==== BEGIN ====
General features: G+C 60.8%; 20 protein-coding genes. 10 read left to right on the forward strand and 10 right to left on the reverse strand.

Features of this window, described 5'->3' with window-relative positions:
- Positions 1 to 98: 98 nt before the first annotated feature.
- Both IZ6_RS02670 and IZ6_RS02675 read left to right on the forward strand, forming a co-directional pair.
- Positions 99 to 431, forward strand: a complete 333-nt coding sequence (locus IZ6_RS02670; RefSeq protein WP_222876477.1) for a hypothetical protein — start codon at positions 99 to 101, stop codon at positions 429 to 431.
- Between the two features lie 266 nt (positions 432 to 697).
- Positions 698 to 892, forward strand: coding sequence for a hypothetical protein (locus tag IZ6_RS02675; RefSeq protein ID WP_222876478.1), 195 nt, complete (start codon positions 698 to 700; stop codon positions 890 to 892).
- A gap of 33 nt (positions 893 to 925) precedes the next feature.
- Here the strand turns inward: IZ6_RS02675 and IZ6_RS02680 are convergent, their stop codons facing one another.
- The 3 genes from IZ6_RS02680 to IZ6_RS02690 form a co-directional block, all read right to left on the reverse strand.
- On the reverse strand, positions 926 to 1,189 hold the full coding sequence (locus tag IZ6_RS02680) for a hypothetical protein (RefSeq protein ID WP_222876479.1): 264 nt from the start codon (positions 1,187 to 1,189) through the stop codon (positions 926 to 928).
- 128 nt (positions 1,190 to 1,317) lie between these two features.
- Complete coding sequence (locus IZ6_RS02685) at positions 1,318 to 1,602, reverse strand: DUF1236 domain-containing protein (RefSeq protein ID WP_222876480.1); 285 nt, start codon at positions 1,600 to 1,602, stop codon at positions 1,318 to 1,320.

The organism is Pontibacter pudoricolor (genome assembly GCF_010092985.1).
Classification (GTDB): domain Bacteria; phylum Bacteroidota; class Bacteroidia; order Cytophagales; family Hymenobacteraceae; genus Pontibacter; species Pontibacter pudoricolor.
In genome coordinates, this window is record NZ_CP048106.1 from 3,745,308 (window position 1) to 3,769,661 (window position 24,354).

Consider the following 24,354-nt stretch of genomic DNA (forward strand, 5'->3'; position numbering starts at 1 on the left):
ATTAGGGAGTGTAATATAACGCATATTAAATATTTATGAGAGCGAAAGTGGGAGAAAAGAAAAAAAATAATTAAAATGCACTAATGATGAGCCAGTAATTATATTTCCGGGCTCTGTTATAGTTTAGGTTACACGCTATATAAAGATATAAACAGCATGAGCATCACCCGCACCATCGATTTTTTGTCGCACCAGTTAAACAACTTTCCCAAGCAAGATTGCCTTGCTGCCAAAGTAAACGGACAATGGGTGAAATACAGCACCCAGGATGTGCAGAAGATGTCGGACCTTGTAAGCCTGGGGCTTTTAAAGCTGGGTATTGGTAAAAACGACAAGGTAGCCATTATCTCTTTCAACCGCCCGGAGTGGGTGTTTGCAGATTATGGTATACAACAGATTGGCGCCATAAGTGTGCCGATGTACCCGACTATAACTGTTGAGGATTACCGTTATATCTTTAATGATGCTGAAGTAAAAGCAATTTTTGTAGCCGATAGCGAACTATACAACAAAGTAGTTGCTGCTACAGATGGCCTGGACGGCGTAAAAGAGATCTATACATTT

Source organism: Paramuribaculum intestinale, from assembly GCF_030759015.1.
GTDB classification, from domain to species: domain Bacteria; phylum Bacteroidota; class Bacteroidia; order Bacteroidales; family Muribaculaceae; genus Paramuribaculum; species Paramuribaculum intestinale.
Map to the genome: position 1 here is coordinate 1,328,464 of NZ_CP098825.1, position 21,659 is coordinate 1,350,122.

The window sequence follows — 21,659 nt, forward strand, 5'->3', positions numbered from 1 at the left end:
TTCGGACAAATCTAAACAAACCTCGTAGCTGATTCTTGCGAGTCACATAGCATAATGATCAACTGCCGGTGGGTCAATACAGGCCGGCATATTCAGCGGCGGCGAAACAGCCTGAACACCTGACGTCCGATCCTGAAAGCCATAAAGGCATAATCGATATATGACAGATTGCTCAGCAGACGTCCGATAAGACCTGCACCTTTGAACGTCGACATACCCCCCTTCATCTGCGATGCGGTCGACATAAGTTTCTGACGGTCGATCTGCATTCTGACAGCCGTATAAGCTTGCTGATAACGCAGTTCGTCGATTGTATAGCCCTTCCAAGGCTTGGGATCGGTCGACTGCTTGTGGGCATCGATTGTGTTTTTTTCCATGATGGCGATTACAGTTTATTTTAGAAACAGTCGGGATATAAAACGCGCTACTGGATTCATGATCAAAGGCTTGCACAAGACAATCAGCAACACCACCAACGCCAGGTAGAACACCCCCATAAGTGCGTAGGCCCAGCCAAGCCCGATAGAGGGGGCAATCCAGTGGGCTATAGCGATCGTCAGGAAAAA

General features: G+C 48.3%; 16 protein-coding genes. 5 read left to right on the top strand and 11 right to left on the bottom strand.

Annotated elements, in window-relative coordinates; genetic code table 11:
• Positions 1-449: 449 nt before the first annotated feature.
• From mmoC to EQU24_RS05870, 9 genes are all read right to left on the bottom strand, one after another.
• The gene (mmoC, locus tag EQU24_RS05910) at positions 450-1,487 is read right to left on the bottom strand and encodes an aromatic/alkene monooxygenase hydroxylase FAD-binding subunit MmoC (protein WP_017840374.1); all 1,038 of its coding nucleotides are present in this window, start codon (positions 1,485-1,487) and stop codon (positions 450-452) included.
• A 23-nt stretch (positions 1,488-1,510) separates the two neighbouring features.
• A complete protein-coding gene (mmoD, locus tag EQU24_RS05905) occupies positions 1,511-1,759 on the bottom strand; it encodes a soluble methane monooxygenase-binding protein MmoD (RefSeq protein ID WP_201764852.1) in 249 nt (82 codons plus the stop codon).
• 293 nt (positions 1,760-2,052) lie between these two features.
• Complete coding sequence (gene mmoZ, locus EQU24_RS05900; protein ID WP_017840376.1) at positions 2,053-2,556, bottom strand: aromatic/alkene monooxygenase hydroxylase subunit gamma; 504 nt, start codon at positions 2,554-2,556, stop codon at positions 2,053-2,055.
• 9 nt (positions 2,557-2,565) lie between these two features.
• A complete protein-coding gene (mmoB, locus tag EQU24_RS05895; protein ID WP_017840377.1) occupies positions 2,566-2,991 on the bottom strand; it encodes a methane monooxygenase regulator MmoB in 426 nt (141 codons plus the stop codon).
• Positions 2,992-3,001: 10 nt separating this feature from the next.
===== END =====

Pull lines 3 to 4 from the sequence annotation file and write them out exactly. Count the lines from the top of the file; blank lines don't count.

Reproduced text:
- Positions 1 to 98: 98 nt before the first annotated feature.
- Both IZ6_RS02670 and IZ6_RS02675 read left to right on the forward strand, forming a co-directional pair.